By Erik Zygmont
EMMITSBURG – Monsignor Andrew R. Baker has been rector of Mount St. Mary’s Seminary for less than a month, but he is crystal clear on what he wants from each and every seminarian.
“Be a holy priest,” he said, clarifying the term “holy” with the Scriptural definition: “Be perfect as your heavenly Father is perfect.”
“For (the future priests) to be holy is for them to be a father to their people, like the heavenly Father,” explained Monsignor Baker. “They need the virtues, the skills, the love, sacrifice, patience, kindness … the correction at times, the ability to correct, to be a good father.”
A priest of the Diocese of Allentown, Pa., Monsignor Baker grew up in Coopersburg, in the Lehigh Valley, the seventh of 12 children in a traditional large Catholic family.
“You’re kind of forced out of anonymity by the fact that you’re sort of compelled to do something unique,” he said of growing up with so many siblings, including six older brothers, “some of whom were very good athletes.”
At Central Catholic High School in Allentown, Monsignor Baker lettered four years in cross country and was on the volleyball team for three years. The 49-year-old enjoys swimming for recreation and exercise.
Entering the seminary immediately out of high school, he was ordained a priest in 1991. After a three-year parish assignment, he continued his studies abroad, earning his doctorate in 1997 from the Pontifical University of the Holy Cross in Rome with a dissertation titled “On Contraception: Two Diverse Approaches.”
Returning to Pennsylvania, the monsignor served as a university chaplain and high school teacher before joining the faculty of St. Charles Seminary in Philadelphia, teaching moral theology and serving as a formation advisor.
From 2001 to 2009, Monsignor Baker served in Rome as an official at the Congregation for Bishops, assisting St. John Paul II and Pope Benedict XVI in the appointment of bishops worldwide, before returning to Allentown and Cathedral Church of St. Catherine of Siena, where he served as rector from 2009 until he assumed his role at the Mount.
The monsignor plans to form future priests according to Pope Francis’ call for them to acquire the “smell of the sheep” they will serve.
“The best way to teach it is to model it in my own approach to them,” he said, adding that he will get to know each and every one of the 127 seminarians at the Mount, “one at a time.”
Monsignor Baker has made some general observations of today’s seminarians.
“One thing that I do see is this – willingness to be counter-cultural, as well as evangelizing that culture,” he said.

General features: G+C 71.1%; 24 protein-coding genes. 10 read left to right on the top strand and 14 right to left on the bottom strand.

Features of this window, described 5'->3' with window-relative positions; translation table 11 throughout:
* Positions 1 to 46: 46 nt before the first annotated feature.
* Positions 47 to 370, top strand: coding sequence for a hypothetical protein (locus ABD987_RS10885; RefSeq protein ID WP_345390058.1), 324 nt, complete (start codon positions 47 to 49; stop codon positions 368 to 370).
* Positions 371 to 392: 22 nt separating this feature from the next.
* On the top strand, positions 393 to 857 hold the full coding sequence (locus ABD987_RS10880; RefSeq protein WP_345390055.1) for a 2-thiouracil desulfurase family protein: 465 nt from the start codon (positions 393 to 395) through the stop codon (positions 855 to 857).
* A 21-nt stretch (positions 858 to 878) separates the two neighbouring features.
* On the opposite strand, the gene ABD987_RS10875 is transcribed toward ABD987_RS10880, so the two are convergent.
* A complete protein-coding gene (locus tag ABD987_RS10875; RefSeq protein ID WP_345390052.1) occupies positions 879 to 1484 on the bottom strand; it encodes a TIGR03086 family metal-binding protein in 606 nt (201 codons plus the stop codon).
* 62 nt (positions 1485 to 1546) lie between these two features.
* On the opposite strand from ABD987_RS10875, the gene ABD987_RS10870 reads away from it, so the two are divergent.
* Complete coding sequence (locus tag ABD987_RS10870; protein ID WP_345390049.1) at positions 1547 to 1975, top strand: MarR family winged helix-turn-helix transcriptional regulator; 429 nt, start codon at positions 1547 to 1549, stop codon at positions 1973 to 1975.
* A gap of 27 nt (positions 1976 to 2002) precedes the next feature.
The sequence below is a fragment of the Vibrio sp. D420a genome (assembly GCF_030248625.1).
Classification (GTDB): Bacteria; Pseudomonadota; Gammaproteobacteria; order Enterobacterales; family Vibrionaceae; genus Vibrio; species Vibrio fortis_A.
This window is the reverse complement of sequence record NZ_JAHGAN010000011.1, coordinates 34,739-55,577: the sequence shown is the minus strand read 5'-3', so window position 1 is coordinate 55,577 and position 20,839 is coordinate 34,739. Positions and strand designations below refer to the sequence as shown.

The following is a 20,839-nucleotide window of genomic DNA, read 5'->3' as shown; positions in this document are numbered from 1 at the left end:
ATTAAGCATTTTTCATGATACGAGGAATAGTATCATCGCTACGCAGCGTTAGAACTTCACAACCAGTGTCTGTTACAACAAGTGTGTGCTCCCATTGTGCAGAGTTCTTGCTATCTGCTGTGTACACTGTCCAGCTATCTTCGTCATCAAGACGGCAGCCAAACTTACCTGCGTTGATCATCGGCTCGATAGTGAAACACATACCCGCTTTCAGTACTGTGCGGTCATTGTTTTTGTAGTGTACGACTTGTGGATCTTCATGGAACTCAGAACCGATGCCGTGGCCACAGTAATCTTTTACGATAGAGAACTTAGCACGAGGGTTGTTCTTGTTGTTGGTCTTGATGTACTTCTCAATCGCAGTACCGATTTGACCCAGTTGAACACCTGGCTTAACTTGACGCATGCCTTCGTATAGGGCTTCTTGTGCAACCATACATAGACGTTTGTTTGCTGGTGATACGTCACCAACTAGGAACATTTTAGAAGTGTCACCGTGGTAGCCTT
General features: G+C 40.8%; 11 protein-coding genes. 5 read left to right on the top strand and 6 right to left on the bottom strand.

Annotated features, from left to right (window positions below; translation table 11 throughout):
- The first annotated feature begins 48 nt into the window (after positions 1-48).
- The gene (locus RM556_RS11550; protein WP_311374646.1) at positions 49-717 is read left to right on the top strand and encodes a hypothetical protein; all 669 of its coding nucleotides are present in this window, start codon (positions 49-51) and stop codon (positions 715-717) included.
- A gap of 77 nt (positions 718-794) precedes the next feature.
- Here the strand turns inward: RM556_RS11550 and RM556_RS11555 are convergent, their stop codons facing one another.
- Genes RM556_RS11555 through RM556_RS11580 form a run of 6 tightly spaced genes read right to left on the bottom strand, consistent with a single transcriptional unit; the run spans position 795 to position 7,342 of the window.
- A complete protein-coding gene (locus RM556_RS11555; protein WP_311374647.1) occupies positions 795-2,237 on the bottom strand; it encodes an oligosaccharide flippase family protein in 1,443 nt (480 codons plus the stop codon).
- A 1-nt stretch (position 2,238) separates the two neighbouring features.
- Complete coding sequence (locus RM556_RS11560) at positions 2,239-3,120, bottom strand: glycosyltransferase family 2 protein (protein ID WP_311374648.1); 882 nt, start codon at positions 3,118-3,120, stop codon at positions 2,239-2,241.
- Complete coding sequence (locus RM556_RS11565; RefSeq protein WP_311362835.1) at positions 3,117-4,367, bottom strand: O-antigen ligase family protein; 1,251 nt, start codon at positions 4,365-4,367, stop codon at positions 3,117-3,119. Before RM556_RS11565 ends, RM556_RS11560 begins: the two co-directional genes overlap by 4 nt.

“They kind of realize that this kind of lifestyle that they’re being called to, more and more, it isn’t being appreciated as much by the general culture,” he said, citing obedience, celibacy, service and having to frequently relocate. “And they’re OK with that.”
Furthermore, today’s seminarians are eager to engage rather than put themselves “behind a wall.” He cited Mount2000, a retreat program for high school students created by the Mount seminarians, as “an incredible outreach.”
An avid writer, Monsignor Baker has been published, according to his biography, in several national journals, such as Catholic Dossier and Lay Witness. He also wrote for The A.D. Times, a publication of the Diocese of Allentown.
In “Ordination and Same Sex Attraction,” an article published in the Jesuit-produced journal America in 2002, he argued against admitting men to holy orders with “exclusive or predominant” same-sex attraction.
In his blog, Door of Faith, he has tackled “Laudato Si,’ ” the pope’s encyclical on caring for creation. He has posted photographs from the Pennsylvania Municipal Convention, an annual meeting of local government officials from across the state, and of a friend who has learned to feed wild birds from her hand.
On May 31, he wrote about dressing respectfully for Mass.
“God loves us no matter how we are dressed,” he wrote, before adding, “dressing nicely and modestly shows the depth of our love for Him.”
“It’s not a rejection of the world; it’s a true loving of the world,” he said of his willingness to guide his flock – whoever they may be – with correction as well as affirmation.
“You have to love them with everything you’ve got,” he said. “We have to say, ‘You know, all the things you’re looking for, and thirsting for, and sometimes maybe being upset at us about, it really can be found in the Gospel.’ That’s going to cause at times a confrontation, but didn’t our Lord say that that was going to happen?”
Monsignor Baker acknowledged that partner bishops from all over continue to seek out the priestly formation offered at the Mount.
“We’ve always had a very clear and dynamic orthodoxy in our teaching,” he said.
Though his academic and pastoral backgrounds qualify him to lead a seminary, he said he was “shocked” to learn of his appointment, made official July 9 by Archbishop William E. Lori, chancellor of the seminary.
“If I had seen the position advertised in a Catholic magazine,” he said, “I would have just turned the page. … Ultimately, it is all providence. His will pervades human history and everyone’s personal history.”